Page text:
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Getting Through The Pandemic With Art-Fueled Joy

Sunday Stillwell For the past three years, I have worked in a local elementary school as a one-to-one support aide to a handful of K-2 students with various intellectual disabilities, in a self-contained functional academic life-skills (FALS) classroom. My job is to assist the student I am working with in all aspects of their day. I sing songs during circle time, help them learn to request items with their communication devices, teach ABCs and 123s, and during recess I play tag because it made everyone giggle and little bodies have a lot of energy to burn in the last two hours of school. But, hands-down my favorite days are the ones when we draw pictures, sculpt creatures out of clay, or create masterpieces in art class using bits of rolled up tissue paper, glue, and a vivid imagination. My favorite days. Then, in March 2020, COVID-19 hit, and those in…

An iPad screen with the app Speak for Yourself, and a list of animals in the message bar: "banana, cookie, cat, dog..."

OK, So We have AAC: Now What?

Think of your goal less about “doing it right” and more about “getting comfortable with AAC.” I’ve seen fear of being wrong all too often lead to no modeling. And I promise some modeling, modeling with mistakes, modeling slowly, all of it is better than no modeling.

Autism and the Quest for Knowledge

Jennifer Byde Myers jennyalice.com  Jack doesn’t fit the mold. Not the mold for a typical kid, not the one for cerebral palsy, not autism, not ADHD. Whenever we try to “box him up”, another piece of him pops out, unexplainable by a typical convention. I like it that way. I know I didn’t fit into the parameters that were set up for me as a kid, and I do my best to keep growing and changing so I can steer clear of the typical; “what I am supposed to do.” The problem with being outside of the norms is that other people don’t always know how to handle you, or help you, or befriend you, or teach you, or be your doctor, or your therapist. People sometimes become exasperated, or assume less of you, or ignore you. And some of that might happen out in the big bad world, but…

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Learning to Play a Musical Instrument is for People with Autism too!

Stephen M. Shore, Ed.D. www.autismasperger.net Preparation  “Can you help me draw a straight line down the middle of the page?” I ask my student upon our initial meeting. Done! “How about three more lines, going sideways?” Done! Soon we have eight empty squares on what was a blank notebook-sized piece of paper. “A!” responds my student when I ask for the first letter of the alphabet. I then ask him to write that letter in the first box before moving on to B through G. The 8th box is filled with the word “extra.” “Excellent!  Gee, could you finish writing out a line of ‘As’ on this specially prepared yellow stickie™?” Done! “Now let’s write up some ‘B’s…” And we continue until we reach the letter G. Now with a “bank” of letters I’ll have the child use a scissors to cut the bottom part of the stickie™ off before…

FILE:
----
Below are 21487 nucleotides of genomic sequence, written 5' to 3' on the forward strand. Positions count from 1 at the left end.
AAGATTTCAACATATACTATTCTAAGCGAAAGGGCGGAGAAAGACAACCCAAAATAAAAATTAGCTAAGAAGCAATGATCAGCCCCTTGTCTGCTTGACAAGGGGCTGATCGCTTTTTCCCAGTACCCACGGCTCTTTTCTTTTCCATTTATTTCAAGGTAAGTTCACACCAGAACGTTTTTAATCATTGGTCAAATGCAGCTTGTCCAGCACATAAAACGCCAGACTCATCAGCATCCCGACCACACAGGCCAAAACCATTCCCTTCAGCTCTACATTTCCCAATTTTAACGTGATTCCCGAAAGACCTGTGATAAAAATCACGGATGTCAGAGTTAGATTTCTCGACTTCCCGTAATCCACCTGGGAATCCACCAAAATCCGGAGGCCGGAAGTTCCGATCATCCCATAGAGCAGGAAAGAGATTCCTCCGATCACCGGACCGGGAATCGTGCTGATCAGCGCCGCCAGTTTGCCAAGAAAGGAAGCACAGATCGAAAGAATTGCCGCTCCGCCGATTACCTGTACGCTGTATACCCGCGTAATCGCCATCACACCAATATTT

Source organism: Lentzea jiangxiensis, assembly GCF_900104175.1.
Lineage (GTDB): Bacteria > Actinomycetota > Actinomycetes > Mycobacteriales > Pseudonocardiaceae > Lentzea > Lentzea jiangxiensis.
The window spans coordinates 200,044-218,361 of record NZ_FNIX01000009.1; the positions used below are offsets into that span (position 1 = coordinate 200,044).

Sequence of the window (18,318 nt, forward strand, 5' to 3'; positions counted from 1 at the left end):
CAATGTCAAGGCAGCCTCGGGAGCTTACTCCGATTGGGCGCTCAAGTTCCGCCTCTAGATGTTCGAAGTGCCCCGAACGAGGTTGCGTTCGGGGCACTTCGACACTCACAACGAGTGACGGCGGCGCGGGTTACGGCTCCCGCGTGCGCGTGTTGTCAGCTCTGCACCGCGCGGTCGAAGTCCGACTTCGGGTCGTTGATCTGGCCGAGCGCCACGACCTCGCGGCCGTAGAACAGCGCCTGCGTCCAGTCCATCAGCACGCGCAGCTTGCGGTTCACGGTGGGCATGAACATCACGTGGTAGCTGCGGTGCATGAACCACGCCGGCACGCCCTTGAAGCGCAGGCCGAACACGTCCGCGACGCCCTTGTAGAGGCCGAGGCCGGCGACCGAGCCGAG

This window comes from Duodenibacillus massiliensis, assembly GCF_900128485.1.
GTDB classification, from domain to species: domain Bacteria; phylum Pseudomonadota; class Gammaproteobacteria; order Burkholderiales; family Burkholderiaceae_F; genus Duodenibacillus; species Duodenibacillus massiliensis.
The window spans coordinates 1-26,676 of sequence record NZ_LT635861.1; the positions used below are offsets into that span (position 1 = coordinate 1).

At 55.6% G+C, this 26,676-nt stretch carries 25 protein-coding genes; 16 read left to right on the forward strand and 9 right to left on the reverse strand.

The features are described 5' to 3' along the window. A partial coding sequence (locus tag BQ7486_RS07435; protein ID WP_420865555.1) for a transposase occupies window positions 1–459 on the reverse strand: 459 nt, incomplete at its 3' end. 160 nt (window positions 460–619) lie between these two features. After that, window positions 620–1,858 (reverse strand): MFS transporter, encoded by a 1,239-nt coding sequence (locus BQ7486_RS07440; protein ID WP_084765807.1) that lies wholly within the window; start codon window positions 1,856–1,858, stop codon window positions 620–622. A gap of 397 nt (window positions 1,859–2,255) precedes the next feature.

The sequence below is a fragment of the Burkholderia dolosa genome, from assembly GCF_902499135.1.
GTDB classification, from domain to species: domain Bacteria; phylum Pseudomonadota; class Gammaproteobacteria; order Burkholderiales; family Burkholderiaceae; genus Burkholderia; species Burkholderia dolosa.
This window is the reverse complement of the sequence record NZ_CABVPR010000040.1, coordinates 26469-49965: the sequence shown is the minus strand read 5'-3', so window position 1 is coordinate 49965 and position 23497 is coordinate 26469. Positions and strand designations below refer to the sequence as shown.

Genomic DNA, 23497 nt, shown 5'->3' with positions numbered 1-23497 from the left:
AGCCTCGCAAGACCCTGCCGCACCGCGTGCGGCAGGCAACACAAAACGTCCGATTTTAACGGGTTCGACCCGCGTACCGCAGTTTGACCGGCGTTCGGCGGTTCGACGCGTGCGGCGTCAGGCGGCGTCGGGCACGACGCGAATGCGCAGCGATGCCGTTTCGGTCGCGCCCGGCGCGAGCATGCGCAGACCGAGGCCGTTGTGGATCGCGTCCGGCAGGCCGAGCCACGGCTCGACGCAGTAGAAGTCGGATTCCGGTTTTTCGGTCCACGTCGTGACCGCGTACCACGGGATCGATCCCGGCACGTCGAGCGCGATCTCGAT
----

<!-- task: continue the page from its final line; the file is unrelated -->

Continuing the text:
Writing Effective IEP Goals and Objectives: Suggestions for Teachers and Parents

Daniel Dage http://specialed.wordpress.com Note from the author: This article is part of a larger series about Individual Education Plans (IEPs) and the IEP process in which I go over each part of the IEP in-depth and describe the process from both a teacher perspective and a parent perspective. By far, this article seems to be the most read and searched for of the entire series. However, in actual practice I have not attended many IEPs where the goals and objectives were actually the subject of enough scrutiny by the attendees. Most of the time, the biggest issue of contention is during the discussion of placement. What most parents (and an embarrassing number of teachers) don’t realize is that goals and objectives are what are going to drive the students’ placement and services during the coming school year. While a Behavioral Intervention Plan (BIP) is the most abused part of the…